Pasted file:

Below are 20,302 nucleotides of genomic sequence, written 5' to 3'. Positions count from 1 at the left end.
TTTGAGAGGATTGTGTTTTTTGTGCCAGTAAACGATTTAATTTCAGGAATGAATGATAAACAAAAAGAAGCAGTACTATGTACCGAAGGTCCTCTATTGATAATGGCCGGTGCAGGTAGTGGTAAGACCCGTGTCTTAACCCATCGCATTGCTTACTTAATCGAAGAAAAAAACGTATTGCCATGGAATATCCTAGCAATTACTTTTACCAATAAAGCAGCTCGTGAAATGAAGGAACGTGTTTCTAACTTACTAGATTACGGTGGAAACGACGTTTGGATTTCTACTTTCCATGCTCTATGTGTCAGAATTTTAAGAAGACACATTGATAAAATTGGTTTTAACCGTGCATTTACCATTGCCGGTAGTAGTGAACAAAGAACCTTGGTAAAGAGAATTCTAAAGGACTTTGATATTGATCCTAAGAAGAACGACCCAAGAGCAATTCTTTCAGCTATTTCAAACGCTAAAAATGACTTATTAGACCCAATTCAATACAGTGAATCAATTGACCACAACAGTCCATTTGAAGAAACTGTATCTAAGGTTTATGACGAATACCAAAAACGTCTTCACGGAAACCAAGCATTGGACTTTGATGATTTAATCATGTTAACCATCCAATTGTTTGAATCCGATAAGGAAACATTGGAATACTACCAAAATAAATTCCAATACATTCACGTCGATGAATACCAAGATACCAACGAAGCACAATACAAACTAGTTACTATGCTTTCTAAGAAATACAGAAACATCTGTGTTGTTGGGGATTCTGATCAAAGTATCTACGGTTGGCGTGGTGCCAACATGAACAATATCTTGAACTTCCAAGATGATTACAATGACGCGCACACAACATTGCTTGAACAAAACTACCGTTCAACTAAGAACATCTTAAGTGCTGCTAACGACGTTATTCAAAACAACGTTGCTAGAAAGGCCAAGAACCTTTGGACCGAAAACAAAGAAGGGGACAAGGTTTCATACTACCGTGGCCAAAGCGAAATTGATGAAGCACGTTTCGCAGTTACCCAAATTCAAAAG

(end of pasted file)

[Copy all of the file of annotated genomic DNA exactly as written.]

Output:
Below are 20,302 nucleotides of genomic sequence, written 5' to 3'. Positions count from 1 at the left end.
TTTGAGAGGATTGTGTTTTTTGTGCCAGTAAACGATTTAATTTCAGGAATGAATGATAAACAAAAAGAAGCAGTACTATGTACCGAAGGTCCTCTATTGATAATGGCCGGTGCAGGTAGTGGTAAGACCCGTGTCTTAACCCATCGCATTGCTTACTTAATCGAAGAAAAAAACGTATTGCCATGGAATATCCTAGCAATTACTTTTACCAATAAAGCAGCTCGTGAAATGAAGGAACGTGTTTCTAACTTACTAGATTACGGTGGAAACGACGTTTGGATTTCTACTTTCCATGCTCTATGTGTCAGAATTTTAAGAAGACACATTGATAAAATTGGTTTTAACCGTGCATTTACCATTGCCGGTAGTAGTGAACAAAGAACCTTGGTAAAGAGAATTCTAAAGGACTTTGATATTGATCCTAAGAAGAACGACCCAAGAGCAATTCTTTCAGCTATTTCAAACGCTAAAAATGACTTATTAGACCCAATTCAATACAGTGAATCAATTGACCACAACAGTCCATTTGAAGAAACTGTATCTAAGGTTTATGACGAATACCAAAAACGTCTTCACGGAAACCAAGCATTGGACTTTGATGATTTAATCATGTTAACCATCCAATTGTTTGAATCCGATAAGGAAACATTGGAATACTACCAAAATAAATTCCAATACATTCACGTCGATGAATACCAAGATACCAACGAAGCACAATACAAACTAGTTACTATGCTTTCTAAGAAATACAGAAACATCTGTGTTGTTGGGGATTCTGATCAAAGTATCTACGGTTGGCGTGGTGCCAACATGAACAATATCTTGAACTTCCAAGATGATTACAATGACGCGCACACAACATTGCTTGAACAAAACTACCGTTCAACTAAGAACATCTTAAGTGCTGCTAACGACGTTATTCAAAACAACGTTGCTAGAAAGGCCAAGAACCTTTGGACCGAAAACAAAGAAGGGGACAAGGTTTCATACTACCGTGGCCAAAGCGAAATTGATGAAGCACGTTTCGCAGTTACCCAAATTCAAAAG